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Will hunger become history?


Authored by Gerda Verburg

A second life for your left-overs, drones cutting post-harvest losses, and no food riots. Can we achieve Global Goal 2: Zero hunger? Gerda Verburg Chair of the UN Committee on World Food Security, explores the future.

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About the author

Gerda Verburg

Gerda Verburg

Chair of the UN Committee on World Food Security (CFS), Gerda Verburg is the Dutch Permanent Representative to the UN organisations in Rome. She also chairs the World Economic Forum Council on Food and Nutrition Security.

Dear 2030,

For the first time in the history of humanity, if you cannot finish your plate, you are no longer reminded of other children going to bed starving. Because hunger became history! Agriculture has become sustainable; it contributes very little greenhouse gas emissions, and through land use, mitigates emissions from many other sectors.

It provides fulfilling livelihoods for many farmers worldwide, of all sizes. Farmers, women and men with equal opportunities are proud of, and respected for their role to feed their communities or other regions of the world. They are conscious of their responsibility, with all other partners of the food supply chain, to provide the people with tasty, authentic, safe and nutritious food. And at the same time, they are proud to care for the planet, and pass it on to future generations in its best shape.

Natural resources, which once used to be a reason for competition, crises or even wars, are no longer exhausted.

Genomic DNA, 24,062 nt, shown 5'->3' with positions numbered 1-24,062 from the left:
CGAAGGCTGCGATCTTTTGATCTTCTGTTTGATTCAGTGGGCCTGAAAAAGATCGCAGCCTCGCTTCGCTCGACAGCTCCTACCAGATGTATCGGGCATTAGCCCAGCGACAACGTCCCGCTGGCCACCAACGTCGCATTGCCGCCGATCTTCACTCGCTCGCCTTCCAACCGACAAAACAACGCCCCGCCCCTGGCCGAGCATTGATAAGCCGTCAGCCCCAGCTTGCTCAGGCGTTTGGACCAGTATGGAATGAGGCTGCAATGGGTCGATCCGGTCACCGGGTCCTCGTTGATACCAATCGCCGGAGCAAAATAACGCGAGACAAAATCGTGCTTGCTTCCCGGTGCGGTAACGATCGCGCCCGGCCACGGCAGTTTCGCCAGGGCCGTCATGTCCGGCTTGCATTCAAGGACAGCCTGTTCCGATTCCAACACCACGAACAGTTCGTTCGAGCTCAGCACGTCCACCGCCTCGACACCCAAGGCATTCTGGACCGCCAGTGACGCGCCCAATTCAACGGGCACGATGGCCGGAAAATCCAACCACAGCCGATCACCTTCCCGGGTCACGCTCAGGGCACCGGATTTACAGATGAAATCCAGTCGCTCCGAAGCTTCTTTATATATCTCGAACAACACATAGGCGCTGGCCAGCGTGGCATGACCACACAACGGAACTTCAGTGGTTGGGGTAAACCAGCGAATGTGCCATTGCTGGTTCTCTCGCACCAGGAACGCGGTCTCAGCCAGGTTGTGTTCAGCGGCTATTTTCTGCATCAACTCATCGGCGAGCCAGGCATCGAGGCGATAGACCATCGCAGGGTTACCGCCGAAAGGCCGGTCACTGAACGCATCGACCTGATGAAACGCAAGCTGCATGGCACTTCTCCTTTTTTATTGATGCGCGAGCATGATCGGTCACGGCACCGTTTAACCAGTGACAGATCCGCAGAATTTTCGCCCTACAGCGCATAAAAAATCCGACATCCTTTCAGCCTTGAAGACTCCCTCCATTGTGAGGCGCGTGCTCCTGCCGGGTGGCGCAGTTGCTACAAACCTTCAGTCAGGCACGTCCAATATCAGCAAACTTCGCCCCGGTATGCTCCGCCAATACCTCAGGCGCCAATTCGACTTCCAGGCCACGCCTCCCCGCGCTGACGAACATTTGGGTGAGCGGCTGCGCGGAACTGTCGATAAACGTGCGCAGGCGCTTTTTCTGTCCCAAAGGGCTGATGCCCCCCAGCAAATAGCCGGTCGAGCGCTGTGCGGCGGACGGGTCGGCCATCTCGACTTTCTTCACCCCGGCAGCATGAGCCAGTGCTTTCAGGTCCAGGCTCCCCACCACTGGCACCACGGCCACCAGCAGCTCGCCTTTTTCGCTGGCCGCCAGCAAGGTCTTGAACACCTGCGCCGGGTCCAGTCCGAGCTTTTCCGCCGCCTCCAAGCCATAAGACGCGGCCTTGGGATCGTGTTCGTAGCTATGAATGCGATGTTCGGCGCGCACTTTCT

Today, when a new issue arises, all actors concerned are connected, sit down and discuss; they share views, listen, and agree on solutions for the common good. This is what, ‘in the old days’, we called the ‘multi stakeholder approach’, which, believe it or not, in 2015 was brought up as a major innovation within the UN System and other global policy making fora. Such was the Committee on World Food Security (CFS), which I happened to Chair when we first envisioned the world we wanted to offer you, in New York, Rome and worldwide.

It was an interesting but not an easy journey. It took the mobilisation of thousands of engaged citizens, entrepreneurs, decision makers, opinion shapers and academia etc. CFS developed guidelines for tenure of land, fisheries and forests and designed principles for responsible investments in agriculture and food systems. It required time, patience, commitment and responsibility.

The shared understanding that this was the best way forward. The will to build trust, the optimism that we would succeed based on the vision of the world we would pass on to you. And plenty of energy to communicate this vision to every citizen worldwide, in order to make it happen at grassroots level!

Today, the left-overs on your plate will not go into the rubbish as they used to. Post-harvest losses have been brought down to almost zero; by harnessing the potential of (communication) technologies such as through mobile phones, weather forecasts, satellite use, drone technology, storage, processing, infrastructure and connection to markets.

Food waste has been considerably reduced worldwide as well, and the circular economy provides plenty of options for a second life for the left-overs on your plate. You are unfamiliar with food riots, with pictures of wasted children or undernourished mothers from countries caught in protracted crises. You do not have to worry about future heart disease or diabetes, and feeding 9 billion people in 20 years’ time is no longer a glooming challenge, thanks to sustainable food systems.

After decades of pursued co-ordinated efforts worldwide by all stakeholders, goal ‘zero hunger’ is reached. This was our vision: our ‘agenda 2030’ for you!

Gerda Verburg

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